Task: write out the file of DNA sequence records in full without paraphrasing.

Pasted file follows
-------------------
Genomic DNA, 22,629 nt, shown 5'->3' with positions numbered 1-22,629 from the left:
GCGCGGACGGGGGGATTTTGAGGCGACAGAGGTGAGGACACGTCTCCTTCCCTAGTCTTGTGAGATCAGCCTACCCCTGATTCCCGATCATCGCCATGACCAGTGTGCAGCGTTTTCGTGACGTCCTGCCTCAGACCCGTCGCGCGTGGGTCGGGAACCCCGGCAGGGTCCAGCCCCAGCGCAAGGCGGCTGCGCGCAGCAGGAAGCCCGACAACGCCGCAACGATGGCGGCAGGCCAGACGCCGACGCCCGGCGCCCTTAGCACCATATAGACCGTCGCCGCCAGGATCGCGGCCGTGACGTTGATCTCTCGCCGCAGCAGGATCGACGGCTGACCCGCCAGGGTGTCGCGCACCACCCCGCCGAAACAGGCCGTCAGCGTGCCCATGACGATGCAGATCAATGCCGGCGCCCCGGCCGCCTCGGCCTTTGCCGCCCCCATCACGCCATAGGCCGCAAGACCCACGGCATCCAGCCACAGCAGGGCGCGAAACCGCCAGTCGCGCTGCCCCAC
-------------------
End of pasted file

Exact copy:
Genomic DNA, 22,629 nt, shown 5'->3' with positions numbered 1-22,629 from the left:
GCGCGGACGGGGGGATTTTGAGGCGACAGAGGTGAGGACACGTCTCCTTCCCTAGTCTTGTGAGATCAGCCTACCCCTGATTCCCGATCATCGCCATGACCAGTGTGCAGCGTTTTCGTGACGTCCTGCCTCAGACCCGTCGCGCGTGGGTCGGGAACCCCGGCAGGGTCCAGCCCCAGCGCAAGGCGGCTGCGCGCAGCAGGAAGCCCGACAACGCCGCAACGATGGCGGCAGGCCAGACGCCGACGCCCGGCGCCCTTAGCACCATATAGACCGTCGCCGCCAGGATCGCGGCCGTGACGTTGATCTCTCGCCGCAGCAGGATCGACGGCTGACCCGCCAGGGTGTCGCGCACCACCCCGCCGAAACAGGCCGTCAGCGTGCCCATGACGATGCAGATCAATGCCGGCGCCCCGGCCGCCTCGGCCTTTGCCGCCCCCATCACGCCATAGGCCGCAAGACCCACGGCATCCAGCCACAGCAGGGCGCGAAACCGCCAGTCGCGCTGCCCCAC